Unearthing the Candace
The Candace. The location, orientation, and configuration of the hull remains suggested the ship was associated with the activities of Charles Hare's mid-19th century ship breaking operations. The remnants of a platform used by ship breakers are visible in the background.

The archaeological process relied on the strategic placement of a combination of auger bores, trenches, and excavation to identify in advance of construction the general location and nature of buried cultural deposits. Observations and discoveries during the monitoring of potholing and perimeter trench excavation were also utilized in the identification and initial assessment of cultural deposits. In this way, the results of the archaeological testing were used in consultation with construction personnel to coordinate the controlled exposure and recovery of potentially significant remains as part of the construction excavation plan.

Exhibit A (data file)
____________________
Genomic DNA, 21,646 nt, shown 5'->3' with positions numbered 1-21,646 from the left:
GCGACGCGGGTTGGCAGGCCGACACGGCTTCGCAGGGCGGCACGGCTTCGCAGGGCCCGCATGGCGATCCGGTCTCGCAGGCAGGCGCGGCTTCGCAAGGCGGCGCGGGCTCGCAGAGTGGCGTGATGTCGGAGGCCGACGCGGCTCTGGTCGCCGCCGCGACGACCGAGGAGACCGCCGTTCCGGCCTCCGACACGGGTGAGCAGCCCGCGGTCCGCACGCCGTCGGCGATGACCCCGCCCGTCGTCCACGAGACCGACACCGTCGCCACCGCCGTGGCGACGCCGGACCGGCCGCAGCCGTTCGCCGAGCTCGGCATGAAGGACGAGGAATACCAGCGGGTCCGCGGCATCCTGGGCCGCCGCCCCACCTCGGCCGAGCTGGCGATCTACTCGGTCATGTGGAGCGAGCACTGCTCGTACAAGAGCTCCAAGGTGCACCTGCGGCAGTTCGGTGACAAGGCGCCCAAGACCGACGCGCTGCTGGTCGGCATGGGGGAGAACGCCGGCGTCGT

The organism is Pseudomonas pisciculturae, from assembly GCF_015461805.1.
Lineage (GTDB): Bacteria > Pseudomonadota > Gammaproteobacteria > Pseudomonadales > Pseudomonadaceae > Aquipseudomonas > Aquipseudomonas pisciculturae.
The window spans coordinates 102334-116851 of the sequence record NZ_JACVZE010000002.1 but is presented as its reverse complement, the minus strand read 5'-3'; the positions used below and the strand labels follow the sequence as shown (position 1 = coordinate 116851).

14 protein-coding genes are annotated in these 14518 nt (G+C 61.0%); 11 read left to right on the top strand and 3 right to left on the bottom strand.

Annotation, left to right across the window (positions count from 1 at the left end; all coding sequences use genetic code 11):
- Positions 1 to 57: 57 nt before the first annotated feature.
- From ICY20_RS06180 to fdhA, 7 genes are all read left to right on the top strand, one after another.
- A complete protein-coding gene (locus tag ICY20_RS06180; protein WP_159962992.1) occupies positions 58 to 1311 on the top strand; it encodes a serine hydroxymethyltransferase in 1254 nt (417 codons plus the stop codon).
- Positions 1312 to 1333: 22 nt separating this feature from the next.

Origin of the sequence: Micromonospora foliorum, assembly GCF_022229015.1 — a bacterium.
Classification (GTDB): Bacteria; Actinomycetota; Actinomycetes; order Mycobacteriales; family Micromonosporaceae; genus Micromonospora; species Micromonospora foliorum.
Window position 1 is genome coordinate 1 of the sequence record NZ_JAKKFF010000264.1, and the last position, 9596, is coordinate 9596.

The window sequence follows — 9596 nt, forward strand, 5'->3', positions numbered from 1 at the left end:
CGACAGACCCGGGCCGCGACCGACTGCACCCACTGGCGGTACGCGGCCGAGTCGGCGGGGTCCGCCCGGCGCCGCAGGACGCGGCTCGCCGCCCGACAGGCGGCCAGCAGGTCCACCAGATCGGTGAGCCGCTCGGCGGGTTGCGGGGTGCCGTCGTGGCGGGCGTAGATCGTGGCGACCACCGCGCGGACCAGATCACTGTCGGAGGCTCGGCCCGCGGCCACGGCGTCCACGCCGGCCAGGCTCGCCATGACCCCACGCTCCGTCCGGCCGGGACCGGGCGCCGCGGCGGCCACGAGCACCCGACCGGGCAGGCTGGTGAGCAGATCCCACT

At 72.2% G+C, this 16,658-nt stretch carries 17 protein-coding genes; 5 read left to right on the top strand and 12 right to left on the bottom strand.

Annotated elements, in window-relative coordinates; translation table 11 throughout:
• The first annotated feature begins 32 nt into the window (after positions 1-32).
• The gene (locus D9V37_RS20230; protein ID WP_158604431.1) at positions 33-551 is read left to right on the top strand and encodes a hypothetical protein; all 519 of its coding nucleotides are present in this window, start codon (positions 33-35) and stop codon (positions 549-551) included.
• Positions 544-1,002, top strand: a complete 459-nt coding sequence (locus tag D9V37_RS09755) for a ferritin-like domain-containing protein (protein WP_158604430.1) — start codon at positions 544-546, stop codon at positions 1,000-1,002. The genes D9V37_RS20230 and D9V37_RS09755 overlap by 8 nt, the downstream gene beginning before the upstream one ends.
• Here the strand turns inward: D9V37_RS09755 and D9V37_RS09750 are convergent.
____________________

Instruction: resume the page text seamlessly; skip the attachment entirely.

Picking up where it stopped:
One significant feature consisted of the stern section and bare keel of an early circa 1800s wood sailing ship. The stern portion of the ship was relatively well preserved, aside from recent damage caused to the upper timbers and stern post by the excavator. The rudder was complete and mounted on the sternpost. Thin copper sheathing (0.08-inch thick) covered most of the outer hull and rudder; it was fastened with copper sheathing nails.

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